6 DIY Eco-Friendly Sunburn Remedies

Even those of us who are most diligent about sun protection - hopefully you're always wearing and reapplying eco-friendly  sunscreen - might find themselves sporting an uncomfortable sunburn. 

It happens.

The following remedies will help to soothe and reduce the inflammation, pain, and itching often associated with sunburns.  The best part is that all of these remedies can be made at home and, with the exception of the aloe plant, you'll likely have all of the ingredients already in your cupboard. 

These are all vegan friendly and they're certainly more eco-friendly than purchasing store bought creams, ointments, or gels that might have unsustainable packaging, or contain unnecessary additives or chemicals that may have been tested on animals or are not so good for the environment.




Aloe plants are really pretty and easy to care for. As a bonus, they offer the benefit of being a natural skin soother and protectant for all types of burns: solar, thermal, and radiation.   Rather than spending the money to buy some aloe gel at your local pharmacy, keep a plant at home.  Please note that some people may be sensitive to aloe, so it's best to test an area of the skin first.

For burn care simply choose a nice plump leaf, slice it open and place upon the area you wish to be treated. Or, you can squeeze the gel-like substance from the leaf and gently smooth it over your skin.

Cucumber Paste

There's a reason that imagining a spa day by the pool might include cucumber water or the application of freshly sliced cucumber placed over each eye: cucumbers are cooling and anti-inflammatory.  To soothe a minor sunburn blend chilled cucumber into a paste and add some aloe gel or juice to get the benefits of both!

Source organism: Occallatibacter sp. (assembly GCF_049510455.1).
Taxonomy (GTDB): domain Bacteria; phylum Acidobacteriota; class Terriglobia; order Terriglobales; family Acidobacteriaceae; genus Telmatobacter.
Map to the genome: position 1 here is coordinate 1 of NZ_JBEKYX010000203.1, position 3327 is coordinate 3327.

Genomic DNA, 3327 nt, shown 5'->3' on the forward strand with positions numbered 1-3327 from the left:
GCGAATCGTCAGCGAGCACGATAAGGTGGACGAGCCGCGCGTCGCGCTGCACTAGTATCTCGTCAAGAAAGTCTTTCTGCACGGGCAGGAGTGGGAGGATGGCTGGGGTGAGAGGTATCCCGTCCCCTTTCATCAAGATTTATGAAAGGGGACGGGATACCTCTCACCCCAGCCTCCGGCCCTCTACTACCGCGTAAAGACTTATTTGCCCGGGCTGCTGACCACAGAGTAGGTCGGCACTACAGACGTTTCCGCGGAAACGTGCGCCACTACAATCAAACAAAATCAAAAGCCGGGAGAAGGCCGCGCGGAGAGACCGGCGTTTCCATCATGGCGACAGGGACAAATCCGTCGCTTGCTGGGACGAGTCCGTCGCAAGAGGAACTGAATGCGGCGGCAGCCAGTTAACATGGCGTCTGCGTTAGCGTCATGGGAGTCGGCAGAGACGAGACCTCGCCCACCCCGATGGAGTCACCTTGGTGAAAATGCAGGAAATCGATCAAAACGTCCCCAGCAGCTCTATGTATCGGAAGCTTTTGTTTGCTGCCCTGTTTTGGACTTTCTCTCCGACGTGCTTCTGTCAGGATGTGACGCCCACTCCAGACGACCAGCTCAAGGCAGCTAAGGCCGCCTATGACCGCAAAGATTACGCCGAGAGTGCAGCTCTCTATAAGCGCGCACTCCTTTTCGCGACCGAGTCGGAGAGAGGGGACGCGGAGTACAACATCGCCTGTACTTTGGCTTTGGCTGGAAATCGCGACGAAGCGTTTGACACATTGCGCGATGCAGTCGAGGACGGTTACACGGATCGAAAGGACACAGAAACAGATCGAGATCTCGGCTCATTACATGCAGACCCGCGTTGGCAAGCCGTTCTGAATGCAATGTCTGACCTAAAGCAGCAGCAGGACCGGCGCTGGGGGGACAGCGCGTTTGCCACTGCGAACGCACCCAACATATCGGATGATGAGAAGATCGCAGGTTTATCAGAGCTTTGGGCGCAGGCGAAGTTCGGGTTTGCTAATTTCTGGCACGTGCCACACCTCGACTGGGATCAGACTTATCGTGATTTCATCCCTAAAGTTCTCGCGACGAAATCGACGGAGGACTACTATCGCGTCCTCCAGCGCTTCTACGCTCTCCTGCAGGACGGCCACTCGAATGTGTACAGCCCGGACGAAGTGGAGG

Green or Black Tea Compress with mint


Tea compresses are an old remedy used for sunburn. There is increasing evidence that shows both green and black teas have a variety of properties that lend themselves to soothing and repairing skin damaged by the sun.  It is believed that the tannic acids and theobromide found in both black and green teas help to remove the heat from sunburns.  It has long been held that polyphenols in tea provide benefits when ingested, but newer research shows the topical application to be beneficial as well.  For example, when applied topically, research has shown that green tea will provide a photoprotective effect, reduce the number of sunburn cells, and can even reduce the DNA damage formed from the sunburn.

To treat skin: Simply brew several bags of green or black tea in boiling water. Add some mint for an additional cooling effect. Cool the tea and then apply to the skin as a compress using a washcloth.

Take a cool bath with....



Apple Cider Vinegar

Add two cups of wood-aged apple cider vinegar to a bath and soak for at least 15 minutes.  ACV will also help dry out and prevent infections if sun blisters are present.



Oatmeal has been shown to have anti-inflammatory affects on the skin, which is why it has long been used to treat minor skin irritations, including sunburn. (In fact, side note, I recall my mother drawing an oatmeal bath for me as a child when I had chickenpox!).

Simply ground raw oatmeal in a blender or with a mortar and pestle and add two cups to bath water.  Add a few drops of essential oils like tea tree, which has analgesic properties that will help heal the skin, or lavender, which has a very relaxing and therapeutic scent in addition to being anti-inflammatory.


Baking Soda

Because baking soda is alkaline, it is believed to relieve and soothe sunburns by helping to restore the skins PH. Baking soda also has antiseptic properties which can relieve itching often associated with sunburns.

Add 1/4 cup baking soda to a bath and soak for at least 15 minutes.


As a reminder, prevention is key!  Do your best to wear a hat whenever possible and make sure to incorporate some sort of sunscreen into your daily skincare regiment. Apply it first thing in the morning. If you are going to spend prolonged periods in the sun, you should be reapplying your sunscreen, per the instructions, at regular intervals.